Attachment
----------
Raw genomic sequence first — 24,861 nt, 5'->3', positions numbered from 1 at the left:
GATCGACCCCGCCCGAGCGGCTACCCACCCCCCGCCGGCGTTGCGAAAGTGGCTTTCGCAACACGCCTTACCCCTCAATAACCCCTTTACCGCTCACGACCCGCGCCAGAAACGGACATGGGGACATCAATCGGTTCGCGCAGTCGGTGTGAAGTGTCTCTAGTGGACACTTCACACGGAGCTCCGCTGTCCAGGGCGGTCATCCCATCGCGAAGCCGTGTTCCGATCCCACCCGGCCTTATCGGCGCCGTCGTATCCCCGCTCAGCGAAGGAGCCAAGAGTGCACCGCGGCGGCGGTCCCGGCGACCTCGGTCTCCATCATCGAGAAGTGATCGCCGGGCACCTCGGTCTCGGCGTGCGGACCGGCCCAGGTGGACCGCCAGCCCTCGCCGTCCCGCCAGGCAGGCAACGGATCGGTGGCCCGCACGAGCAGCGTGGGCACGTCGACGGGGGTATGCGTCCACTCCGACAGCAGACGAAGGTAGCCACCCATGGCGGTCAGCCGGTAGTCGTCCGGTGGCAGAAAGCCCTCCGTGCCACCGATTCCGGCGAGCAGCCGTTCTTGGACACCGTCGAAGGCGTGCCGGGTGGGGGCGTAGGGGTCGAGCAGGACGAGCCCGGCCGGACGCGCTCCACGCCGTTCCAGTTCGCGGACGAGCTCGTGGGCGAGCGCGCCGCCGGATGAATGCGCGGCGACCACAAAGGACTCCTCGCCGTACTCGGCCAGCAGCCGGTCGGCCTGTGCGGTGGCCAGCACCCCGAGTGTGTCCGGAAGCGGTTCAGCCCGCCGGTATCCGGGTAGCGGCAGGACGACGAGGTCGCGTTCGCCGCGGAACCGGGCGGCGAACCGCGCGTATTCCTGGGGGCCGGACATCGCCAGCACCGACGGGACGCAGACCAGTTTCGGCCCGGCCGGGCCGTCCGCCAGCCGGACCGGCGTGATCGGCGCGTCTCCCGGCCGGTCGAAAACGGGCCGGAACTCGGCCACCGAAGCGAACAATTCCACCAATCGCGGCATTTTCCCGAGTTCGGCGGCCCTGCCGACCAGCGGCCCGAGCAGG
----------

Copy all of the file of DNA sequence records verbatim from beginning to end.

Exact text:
Raw genomic sequence first — 24,861 nt, 5'->3', positions numbered from 1 at the left:
GATCGACCCCGCCCGAGCGGCTACCCACCCCCCGCCGGCGTTGCGAAAGTGGCTTTCGCAACACGCCTTACCCCTCAATAACCCCTTTACCGCTCACGACCCGCGCCAGAAACGGACATGGGGACATCAATCGGTTCGCGCAGTCGGTGTGAAGTGTCTCTAGTGGACACTTCACACGGAGCTCCGCTGTCCAGGGCGGTCATCCCATCGCGAAGCCGTGTTCCGATCCCACCCGGCCTTATCGGCGCCGTCGTATCCCCGCTCAGCGAAGGAGCCAAGAGTGCACCGCGGCGGCGGTCCCGGCGACCTCGGTCTCCATCATCGAGAAGTGATCGCCGGGCACCTCGGTCTCGGCGTGCGGACCGGCCCAGGTGGACCGCCAGCCCTCGCCGTCCCGCCAGGCAGGCAACGGATCGGTGGCCCGCACGAGCAGCGTGGGCACGTCGACGGGGGTATGCGTCCACTCCGACAGCAGACGAAGGTAGCCACCCATGGCGGTCAGCCGGTAGTCGTCCGGTGGCAGAAAGCCCTCCGTGCCACCGATTCCGGCGAGCAGCCGTTCTTGGACACCGTCGAAGGCGTGCCGGGTGGGGGCGTAGGGGTCGAGCAGGACGAGCCCGGCCGGACGCGCTCCACGCCGTTCCAGTTCGCGGACGAGCTCGTGGGCGAGCGCGCCGCCGGATGAATGCGCGGCGACCACAAAGGACTCCTCGCCGTACTCGGCCAGCAGCCGGTCGGCCTGTGCGGTGGCCAGCACCCCGAGTGTGTCCGGAAGCGGTTCAGCCCGCCGGTATCCGGGTAGCGGCAGGACGACGAGGTCGCGTTCGCCGCGGAACCGGGCGGCGAACCGCGCGTATTCCTGGGGGCCGGACATCGCCAGCACCGACGGGACGCAGACCAGTTTCGGCCCGGCCGGGCCGTCCGCCAGCCGGACCGGCGTGATCGGCGCGTCTCCCGGCCGGTCGAAAACGGGCCGGAACTCGGCCACCGAAGCGAACAATTCCACCAATCGCGGCATTTTCCCGAGTTCGGCGGCCCTGCCGACCAGCGGCCCGAGCAGG